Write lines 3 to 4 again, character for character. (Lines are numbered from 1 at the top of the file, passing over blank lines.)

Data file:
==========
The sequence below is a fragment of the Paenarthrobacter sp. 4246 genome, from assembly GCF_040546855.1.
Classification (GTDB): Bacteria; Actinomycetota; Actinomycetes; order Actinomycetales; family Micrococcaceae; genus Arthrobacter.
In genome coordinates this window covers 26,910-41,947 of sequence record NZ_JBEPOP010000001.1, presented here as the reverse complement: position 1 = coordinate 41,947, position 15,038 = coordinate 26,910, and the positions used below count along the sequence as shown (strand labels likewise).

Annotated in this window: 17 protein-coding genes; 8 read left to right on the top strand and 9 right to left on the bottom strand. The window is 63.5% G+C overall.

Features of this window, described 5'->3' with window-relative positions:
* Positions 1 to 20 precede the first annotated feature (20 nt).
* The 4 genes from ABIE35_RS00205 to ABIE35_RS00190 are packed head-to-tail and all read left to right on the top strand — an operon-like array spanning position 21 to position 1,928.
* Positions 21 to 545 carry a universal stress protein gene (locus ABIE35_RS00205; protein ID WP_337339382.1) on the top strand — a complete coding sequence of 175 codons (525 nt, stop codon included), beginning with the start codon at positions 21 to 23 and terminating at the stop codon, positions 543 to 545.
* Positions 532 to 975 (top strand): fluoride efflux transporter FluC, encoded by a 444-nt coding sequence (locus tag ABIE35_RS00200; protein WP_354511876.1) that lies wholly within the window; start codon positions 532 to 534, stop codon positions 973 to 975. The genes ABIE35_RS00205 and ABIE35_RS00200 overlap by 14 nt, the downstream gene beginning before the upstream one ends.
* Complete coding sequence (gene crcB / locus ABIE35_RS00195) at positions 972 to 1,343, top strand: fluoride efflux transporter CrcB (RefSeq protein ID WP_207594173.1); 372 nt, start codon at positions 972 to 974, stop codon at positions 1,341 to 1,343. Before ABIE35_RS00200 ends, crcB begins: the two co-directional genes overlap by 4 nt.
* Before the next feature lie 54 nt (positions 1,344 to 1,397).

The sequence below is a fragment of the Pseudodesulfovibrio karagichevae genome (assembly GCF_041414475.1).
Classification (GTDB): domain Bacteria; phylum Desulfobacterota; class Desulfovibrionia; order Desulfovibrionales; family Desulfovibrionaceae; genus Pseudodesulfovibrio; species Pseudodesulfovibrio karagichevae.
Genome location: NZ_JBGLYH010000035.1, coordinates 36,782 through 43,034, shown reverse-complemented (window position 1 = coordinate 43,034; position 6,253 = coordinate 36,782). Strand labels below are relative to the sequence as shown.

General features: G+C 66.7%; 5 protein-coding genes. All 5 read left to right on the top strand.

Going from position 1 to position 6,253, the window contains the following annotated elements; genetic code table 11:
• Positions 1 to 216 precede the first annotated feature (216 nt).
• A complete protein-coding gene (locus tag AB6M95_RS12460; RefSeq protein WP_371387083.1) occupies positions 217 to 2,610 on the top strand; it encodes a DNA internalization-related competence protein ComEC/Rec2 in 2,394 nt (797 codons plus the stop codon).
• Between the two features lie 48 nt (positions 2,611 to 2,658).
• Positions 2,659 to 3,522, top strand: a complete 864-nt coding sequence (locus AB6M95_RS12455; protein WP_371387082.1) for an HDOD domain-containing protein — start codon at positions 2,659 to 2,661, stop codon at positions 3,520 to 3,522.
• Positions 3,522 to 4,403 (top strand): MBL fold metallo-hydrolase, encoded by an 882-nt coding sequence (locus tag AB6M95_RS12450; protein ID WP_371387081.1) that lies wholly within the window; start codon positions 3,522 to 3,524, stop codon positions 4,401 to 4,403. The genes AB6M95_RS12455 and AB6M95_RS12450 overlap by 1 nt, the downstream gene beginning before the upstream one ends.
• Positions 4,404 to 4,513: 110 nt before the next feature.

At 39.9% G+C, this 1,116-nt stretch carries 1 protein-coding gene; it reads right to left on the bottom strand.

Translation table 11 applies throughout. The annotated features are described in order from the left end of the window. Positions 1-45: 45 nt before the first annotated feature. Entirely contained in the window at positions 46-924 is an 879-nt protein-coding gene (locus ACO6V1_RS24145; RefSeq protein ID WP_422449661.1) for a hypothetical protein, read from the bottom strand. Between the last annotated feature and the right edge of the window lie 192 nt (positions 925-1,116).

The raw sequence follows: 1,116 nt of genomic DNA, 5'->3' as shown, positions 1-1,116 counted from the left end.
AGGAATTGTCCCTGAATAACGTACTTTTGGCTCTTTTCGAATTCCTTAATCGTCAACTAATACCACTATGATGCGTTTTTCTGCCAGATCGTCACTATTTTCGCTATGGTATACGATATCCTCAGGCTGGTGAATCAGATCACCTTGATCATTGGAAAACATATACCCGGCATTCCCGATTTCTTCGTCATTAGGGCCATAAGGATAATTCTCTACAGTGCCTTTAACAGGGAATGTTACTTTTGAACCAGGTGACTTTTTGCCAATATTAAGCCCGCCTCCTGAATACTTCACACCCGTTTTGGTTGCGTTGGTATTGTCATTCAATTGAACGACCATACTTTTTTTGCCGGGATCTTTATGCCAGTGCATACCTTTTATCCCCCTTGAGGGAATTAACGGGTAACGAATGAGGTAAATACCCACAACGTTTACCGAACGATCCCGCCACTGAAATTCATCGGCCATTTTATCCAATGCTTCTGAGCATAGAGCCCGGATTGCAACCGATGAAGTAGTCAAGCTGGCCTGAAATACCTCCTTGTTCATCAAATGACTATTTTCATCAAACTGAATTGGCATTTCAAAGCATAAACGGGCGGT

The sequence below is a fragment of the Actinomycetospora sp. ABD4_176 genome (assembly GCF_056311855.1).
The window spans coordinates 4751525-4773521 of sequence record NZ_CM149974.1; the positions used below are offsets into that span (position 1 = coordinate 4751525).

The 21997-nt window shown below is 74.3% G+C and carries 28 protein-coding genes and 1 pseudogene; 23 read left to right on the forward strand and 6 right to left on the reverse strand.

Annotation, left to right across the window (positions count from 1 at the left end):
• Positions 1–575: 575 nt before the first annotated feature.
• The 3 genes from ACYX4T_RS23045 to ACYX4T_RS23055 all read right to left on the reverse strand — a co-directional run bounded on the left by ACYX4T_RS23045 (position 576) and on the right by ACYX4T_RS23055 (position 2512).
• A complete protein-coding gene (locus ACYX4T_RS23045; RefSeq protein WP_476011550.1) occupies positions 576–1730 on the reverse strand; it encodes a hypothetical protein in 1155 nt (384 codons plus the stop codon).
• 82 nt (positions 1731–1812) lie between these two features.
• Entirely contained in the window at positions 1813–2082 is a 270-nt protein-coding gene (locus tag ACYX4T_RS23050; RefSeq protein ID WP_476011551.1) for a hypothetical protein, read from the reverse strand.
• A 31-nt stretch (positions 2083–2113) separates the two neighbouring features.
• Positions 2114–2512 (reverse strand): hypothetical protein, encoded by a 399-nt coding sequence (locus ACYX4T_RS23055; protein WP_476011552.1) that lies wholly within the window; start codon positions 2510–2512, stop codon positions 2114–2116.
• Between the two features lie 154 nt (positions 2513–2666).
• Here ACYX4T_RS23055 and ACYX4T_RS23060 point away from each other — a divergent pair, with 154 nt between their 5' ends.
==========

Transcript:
In genome coordinates this window covers 26,910-41,947 of sequence record NZ_JBEPOP010000001.1, presented here as the reverse complement: position 1 = coordinate 41,947, position 15,038 = coordinate 26,910, and the positions used below count along the sequence as shown (strand labels likewise).

Annotated in this window: 17 protein-coding genes; 8 read left to right on the top strand and 9 right to left on the bottom strand. The window is 63.5% G+C overall.